A 4 year population study of more than 1800 participants (973 with pancreatic adenocarcinoma and 863 without) found that people with diabetes who were using metformin, a 62% reduced risk of pancreatic cancer exhibited. Two important factors have been identified: 1) That also using insulin and other anti-diabetic medication (without metformin) actually had a dramatic increase in the risk of pancreatic cancer (2.5 – 5 times the risk) – 2) Exercise, controlling blood sugar, diet and smoking cessation did not seem to explain the benefits of metformin. (1)
This is not the first time that metformin is associated with reduced incidence of tumors. A study published in the July issue of the journal Diabetologia found that the use of insulin and sulfonylureas (another variety of the anti-diabetic medication) resulted in an increased risk of solid tumors (colorectal and pancreas). On the other hand, addition of metformin, these treatments are “reduced progression of cancer.” A similar pattern appears to be present when watching diabetic patients with liver cancer (hepatocellular carcinoma). (2,3)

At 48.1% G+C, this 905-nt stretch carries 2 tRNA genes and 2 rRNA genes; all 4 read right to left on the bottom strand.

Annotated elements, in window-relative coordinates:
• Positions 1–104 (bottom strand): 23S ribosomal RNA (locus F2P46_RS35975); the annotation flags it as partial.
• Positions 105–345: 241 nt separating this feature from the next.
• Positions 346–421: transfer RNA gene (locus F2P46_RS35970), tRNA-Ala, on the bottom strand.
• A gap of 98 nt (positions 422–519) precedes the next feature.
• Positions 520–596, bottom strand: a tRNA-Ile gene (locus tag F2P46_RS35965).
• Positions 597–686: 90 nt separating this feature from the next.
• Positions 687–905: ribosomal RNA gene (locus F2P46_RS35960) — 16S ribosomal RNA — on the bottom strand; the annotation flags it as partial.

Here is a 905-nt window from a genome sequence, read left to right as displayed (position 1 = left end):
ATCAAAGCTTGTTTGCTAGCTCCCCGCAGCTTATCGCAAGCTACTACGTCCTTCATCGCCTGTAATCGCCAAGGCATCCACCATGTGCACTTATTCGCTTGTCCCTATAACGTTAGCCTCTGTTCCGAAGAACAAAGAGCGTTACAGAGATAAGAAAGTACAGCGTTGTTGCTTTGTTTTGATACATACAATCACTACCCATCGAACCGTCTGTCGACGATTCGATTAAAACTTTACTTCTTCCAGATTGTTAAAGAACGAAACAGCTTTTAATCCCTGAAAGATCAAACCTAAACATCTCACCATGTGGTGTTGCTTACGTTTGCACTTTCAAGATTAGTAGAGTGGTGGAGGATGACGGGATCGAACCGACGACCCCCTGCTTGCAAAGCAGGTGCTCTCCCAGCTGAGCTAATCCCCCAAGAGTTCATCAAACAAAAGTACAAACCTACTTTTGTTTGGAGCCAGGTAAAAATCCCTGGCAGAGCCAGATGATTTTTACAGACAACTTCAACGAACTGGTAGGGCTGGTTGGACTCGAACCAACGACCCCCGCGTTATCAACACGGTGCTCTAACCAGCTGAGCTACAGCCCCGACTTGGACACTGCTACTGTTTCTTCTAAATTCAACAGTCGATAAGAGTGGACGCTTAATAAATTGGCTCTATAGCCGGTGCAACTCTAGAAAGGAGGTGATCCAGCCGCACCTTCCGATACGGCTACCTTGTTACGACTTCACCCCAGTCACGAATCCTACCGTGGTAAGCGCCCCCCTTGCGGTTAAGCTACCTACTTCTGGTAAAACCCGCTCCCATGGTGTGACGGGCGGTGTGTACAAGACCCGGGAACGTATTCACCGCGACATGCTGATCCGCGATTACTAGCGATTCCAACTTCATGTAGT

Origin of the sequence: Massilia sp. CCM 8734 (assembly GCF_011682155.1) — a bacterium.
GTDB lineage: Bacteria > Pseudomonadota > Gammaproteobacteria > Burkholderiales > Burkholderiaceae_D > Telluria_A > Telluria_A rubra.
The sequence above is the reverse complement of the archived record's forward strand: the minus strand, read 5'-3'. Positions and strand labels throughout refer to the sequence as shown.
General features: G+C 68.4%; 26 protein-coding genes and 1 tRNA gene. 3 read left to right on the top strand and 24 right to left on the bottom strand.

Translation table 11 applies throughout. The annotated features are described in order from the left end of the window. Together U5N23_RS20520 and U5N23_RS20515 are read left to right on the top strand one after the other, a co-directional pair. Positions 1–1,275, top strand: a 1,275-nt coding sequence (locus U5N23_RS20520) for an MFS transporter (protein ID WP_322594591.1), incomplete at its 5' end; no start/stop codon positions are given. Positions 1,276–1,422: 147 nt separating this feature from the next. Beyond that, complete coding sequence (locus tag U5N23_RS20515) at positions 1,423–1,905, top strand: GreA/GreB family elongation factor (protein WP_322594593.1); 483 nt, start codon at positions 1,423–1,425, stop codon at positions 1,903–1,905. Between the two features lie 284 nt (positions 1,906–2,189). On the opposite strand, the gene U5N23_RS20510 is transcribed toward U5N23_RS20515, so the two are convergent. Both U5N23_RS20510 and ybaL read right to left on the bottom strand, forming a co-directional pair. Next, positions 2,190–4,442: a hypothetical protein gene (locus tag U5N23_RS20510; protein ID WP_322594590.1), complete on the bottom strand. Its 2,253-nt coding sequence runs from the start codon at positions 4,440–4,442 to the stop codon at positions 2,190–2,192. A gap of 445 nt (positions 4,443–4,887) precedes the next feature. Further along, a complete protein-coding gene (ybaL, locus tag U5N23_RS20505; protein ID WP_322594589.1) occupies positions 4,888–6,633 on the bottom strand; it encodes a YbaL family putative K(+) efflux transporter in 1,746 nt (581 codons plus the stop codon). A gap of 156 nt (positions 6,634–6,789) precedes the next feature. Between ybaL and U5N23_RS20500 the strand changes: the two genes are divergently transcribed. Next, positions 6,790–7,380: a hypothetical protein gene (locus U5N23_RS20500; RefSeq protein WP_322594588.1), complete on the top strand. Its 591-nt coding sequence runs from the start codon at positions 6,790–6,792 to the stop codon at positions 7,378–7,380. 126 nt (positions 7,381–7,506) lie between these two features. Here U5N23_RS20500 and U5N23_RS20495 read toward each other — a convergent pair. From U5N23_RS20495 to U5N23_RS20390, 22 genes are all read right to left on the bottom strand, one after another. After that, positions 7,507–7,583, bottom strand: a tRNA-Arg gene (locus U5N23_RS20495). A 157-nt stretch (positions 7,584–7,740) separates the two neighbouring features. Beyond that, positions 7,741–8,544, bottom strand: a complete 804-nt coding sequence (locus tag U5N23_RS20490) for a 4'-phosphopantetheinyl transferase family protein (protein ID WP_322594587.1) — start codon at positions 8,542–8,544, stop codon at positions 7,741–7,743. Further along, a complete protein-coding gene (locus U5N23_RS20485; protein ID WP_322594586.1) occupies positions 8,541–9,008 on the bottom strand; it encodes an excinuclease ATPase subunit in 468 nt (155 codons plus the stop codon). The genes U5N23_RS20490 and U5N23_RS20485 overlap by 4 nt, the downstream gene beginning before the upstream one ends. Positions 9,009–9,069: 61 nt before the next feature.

The June 2009 issue of Diabetes Care also reports on the rate of cancer in a group of 8,000 + type 2 diabetics. Over 9 years, about 7% of the users of metformin developed cancer. Over 11% of those who do not use this medication were diagnosed with malignancies. Even after taking into account various factors such as age, blood sugar control, smoking and weight, there was still an estimated 37% less chance that was attributed to metformin use. This is a very important observation, because the role that diabetes plays in the development of cancer / treatment is an urgent need for clarification. (4,5)